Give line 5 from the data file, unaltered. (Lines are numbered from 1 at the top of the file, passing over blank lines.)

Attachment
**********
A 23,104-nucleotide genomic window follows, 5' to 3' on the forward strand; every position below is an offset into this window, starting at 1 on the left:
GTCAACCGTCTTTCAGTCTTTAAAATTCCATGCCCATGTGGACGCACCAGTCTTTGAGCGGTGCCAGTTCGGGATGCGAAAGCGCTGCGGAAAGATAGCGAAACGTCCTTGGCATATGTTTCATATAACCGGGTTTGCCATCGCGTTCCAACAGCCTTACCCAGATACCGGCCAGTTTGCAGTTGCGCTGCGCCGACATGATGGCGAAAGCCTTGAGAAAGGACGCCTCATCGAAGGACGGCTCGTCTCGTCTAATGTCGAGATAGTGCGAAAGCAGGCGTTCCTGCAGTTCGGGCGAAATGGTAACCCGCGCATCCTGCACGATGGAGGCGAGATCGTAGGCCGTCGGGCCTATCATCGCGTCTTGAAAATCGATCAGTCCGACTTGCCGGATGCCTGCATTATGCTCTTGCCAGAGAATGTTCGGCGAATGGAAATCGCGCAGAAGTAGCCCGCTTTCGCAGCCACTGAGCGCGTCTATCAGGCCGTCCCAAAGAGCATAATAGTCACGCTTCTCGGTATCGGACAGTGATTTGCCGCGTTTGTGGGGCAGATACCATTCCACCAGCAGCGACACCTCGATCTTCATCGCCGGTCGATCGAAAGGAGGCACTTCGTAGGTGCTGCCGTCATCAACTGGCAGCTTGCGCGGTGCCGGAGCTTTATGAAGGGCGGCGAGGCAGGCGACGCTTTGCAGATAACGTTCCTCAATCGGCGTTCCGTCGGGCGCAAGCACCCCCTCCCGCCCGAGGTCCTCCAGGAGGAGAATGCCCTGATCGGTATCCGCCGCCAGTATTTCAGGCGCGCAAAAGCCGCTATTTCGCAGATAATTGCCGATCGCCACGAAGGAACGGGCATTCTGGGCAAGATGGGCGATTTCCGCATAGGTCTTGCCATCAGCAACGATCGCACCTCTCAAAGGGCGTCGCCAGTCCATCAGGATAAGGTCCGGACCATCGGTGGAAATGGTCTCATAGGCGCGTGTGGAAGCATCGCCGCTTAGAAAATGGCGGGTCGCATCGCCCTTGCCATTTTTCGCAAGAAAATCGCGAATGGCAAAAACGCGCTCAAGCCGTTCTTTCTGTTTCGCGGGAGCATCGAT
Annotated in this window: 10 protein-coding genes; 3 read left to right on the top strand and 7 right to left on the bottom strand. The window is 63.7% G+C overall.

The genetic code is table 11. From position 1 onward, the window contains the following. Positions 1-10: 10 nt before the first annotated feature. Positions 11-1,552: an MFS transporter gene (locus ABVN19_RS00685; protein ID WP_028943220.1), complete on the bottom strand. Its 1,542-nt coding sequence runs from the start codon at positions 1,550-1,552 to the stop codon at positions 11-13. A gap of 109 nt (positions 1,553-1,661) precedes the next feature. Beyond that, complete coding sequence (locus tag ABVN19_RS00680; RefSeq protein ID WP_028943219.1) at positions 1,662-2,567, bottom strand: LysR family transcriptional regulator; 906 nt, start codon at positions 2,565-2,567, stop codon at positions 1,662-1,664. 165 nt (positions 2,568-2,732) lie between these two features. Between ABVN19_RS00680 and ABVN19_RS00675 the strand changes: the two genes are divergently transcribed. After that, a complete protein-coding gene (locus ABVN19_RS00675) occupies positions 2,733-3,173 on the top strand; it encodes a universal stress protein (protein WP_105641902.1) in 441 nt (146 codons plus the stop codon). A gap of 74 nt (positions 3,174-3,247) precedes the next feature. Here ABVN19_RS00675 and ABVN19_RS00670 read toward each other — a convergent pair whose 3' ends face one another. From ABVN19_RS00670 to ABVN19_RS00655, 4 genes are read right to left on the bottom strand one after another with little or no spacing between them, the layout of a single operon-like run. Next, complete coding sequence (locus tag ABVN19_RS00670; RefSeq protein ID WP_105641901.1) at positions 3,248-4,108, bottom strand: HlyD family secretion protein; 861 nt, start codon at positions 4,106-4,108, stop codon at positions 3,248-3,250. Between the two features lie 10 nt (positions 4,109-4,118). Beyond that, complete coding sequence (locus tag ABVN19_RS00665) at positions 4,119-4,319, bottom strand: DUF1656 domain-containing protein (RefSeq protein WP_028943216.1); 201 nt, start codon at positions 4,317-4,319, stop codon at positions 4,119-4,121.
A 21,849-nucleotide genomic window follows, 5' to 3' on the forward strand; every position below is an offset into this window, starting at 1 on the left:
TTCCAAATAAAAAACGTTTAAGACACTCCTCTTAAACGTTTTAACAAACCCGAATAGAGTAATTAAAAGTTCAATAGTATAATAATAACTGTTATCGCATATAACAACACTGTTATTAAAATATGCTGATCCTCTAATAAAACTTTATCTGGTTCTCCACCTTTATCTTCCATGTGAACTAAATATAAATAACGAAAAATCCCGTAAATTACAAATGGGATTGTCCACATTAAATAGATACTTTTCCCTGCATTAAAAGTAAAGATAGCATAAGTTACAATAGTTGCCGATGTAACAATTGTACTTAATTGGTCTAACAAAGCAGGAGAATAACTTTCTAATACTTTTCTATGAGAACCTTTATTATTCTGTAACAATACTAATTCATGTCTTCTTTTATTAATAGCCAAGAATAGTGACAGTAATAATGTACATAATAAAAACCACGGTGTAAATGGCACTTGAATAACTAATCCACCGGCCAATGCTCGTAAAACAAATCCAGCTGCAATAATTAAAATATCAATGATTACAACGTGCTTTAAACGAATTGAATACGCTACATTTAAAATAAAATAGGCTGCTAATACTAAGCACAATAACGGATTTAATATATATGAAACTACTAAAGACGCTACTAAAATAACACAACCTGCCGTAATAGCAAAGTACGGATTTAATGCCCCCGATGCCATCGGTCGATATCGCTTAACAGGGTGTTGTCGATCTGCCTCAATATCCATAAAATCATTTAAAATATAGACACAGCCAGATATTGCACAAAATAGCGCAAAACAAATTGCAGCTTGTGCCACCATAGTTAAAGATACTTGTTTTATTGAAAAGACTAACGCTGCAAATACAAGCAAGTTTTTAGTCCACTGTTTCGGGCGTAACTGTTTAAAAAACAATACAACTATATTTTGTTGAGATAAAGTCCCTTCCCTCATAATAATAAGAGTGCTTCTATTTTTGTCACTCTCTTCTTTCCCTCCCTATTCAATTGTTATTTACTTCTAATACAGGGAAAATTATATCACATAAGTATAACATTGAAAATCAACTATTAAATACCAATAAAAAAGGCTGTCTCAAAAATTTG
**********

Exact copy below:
A 21,849-nucleotide genomic window follows, 5' to 3' on the forward strand; every position below is an offset into this window, starting at 1 on the left: